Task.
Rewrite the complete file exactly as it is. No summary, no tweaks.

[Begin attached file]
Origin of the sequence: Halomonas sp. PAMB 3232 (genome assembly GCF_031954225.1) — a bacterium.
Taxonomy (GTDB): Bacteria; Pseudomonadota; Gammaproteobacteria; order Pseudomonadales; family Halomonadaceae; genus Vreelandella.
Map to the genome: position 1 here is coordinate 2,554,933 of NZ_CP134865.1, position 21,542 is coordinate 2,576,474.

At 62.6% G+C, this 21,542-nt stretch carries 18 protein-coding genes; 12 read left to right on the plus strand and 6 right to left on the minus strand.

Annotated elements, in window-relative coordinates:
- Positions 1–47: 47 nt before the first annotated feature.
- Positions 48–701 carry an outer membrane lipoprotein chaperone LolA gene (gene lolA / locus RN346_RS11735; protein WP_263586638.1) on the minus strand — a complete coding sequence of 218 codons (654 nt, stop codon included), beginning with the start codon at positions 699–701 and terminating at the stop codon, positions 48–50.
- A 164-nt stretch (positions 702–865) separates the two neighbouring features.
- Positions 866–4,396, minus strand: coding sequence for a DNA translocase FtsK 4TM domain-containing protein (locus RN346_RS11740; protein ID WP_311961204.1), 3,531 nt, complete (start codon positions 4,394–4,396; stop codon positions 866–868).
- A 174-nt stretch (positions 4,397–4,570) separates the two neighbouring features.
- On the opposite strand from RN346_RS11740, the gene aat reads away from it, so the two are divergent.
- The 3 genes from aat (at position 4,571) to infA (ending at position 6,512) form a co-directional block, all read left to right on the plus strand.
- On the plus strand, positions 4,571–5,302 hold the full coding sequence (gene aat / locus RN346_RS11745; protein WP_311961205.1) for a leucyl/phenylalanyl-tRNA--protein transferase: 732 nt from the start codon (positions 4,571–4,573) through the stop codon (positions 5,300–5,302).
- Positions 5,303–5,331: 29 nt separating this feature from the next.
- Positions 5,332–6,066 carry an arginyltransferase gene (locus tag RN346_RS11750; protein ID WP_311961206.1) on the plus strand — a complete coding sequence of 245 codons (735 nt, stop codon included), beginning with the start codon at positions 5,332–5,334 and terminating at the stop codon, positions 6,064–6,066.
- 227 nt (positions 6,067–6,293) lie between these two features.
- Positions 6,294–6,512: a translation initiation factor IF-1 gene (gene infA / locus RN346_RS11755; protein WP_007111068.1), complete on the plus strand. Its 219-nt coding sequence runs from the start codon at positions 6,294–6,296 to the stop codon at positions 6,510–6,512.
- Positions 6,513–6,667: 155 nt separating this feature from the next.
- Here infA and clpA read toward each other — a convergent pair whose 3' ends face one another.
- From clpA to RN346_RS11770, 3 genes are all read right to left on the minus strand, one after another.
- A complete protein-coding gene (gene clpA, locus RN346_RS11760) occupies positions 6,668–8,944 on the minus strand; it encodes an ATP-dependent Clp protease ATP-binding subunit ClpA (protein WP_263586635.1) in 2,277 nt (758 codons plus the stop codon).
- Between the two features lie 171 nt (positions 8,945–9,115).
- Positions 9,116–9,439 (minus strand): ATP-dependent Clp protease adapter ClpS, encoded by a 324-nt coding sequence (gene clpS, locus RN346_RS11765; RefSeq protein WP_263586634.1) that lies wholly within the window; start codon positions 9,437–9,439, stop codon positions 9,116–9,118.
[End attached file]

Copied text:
Origin of the sequence: Halomonas sp. PAMB 3232 (genome assembly GCF_031954225.1) — a bacterium.
Taxonomy (GTDB): Bacteria; Pseudomonadota; Gammaproteobacteria; order Pseudomonadales; family Halomonadaceae; genus Vreelandella.
Map to the genome: position 1 here is coordinate 2,554,933 of NZ_CP134865.1, position 21,542 is coordinate 2,576,474.

At 62.6% G+C, this 21,542-nt stretch carries 18 protein-coding genes; 12 read left to right on the plus strand and 6 right to left on the minus strand.

Annotated elements, in window-relative coordinates:
- Positions 1–47: 47 nt before the first annotated feature.
- Positions 48–701 carry an outer membrane lipoprotein chaperone LolA gene (gene lolA / locus RN346_RS11735; protein WP_263586638.1) on the minus strand — a complete coding sequence of 218 codons (654 nt, stop codon included), beginning with the start codon at positions 699–701 and terminating at the stop codon, positions 48–50.
- A 164-nt stretch (positions 702–865) separates the two neighbouring features.
- Positions 866–4,396, minus strand: coding sequence for a DNA translocase FtsK 4TM domain-containing protein (locus RN346_RS11740; protein ID WP_311961204.1), 3,531 nt, complete (start codon positions 4,394–4,396; stop codon positions 866–868).
- A 174-nt stretch (positions 4,397–4,570) separates the two neighbouring features.
- On the opposite strand from RN346_RS11740, the gene aat reads away from it, so the two are divergent.
- The 3 genes from aat (at position 4,571) to infA (ending at position 6,512) form a co-directional block, all read left to right on the plus strand.
- On the plus strand, positions 4,571–5,302 hold the full coding sequence (gene aat / locus RN346_RS11745; protein WP_311961205.1) for a leucyl/phenylalanyl-tRNA--protein transferase: 732 nt from the start codon (positions 4,571–4,573) through the stop codon (positions 5,300–5,302).
- Positions 5,303–5,331: 29 nt separating this feature from the next.
- Positions 5,332–6,066 carry an arginyltransferase gene (locus tag RN346_RS11750; protein ID WP_311961206.1) on the plus strand — a complete coding sequence of 245 codons (735 nt, stop codon included), beginning with the start codon at positions 5,332–5,334 and terminating at the stop codon, positions 6,064–6,066.
- 227 nt (positions 6,067–6,293) lie between these two features.
- Positions 6,294–6,512: a translation initiation factor IF-1 gene (gene infA / locus RN346_RS11755; protein WP_007111068.1), complete on the plus strand. Its 219-nt coding sequence runs from the start codon at positions 6,294–6,296 to the stop codon at positions 6,510–6,512.
- Positions 6,513–6,667: 155 nt separating this feature from the next.
- Here infA and clpA read toward each other — a convergent pair whose 3' ends face one another.
- From clpA to RN346_RS11770, 3 genes are all read right to left on the minus strand, one after another.
- A complete protein-coding gene (gene clpA, locus RN346_RS11760) occupies positions 6,668–8,944 on the minus strand; it encodes an ATP-dependent Clp protease ATP-binding subunit ClpA (protein WP_263586635.1) in 2,277 nt (758 codons plus the stop codon).
- Between the two features lie 171 nt (positions 8,945–9,115).
- Positions 9,116–9,439 (minus strand): ATP-dependent Clp protease adapter ClpS, encoded by a 324-nt coding sequence (gene clpS, locus RN346_RS11765; RefSeq protein WP_263586634.1) that lies wholly within the window; start codon positions 9,437–9,439, stop codon positions 9,116–9,118.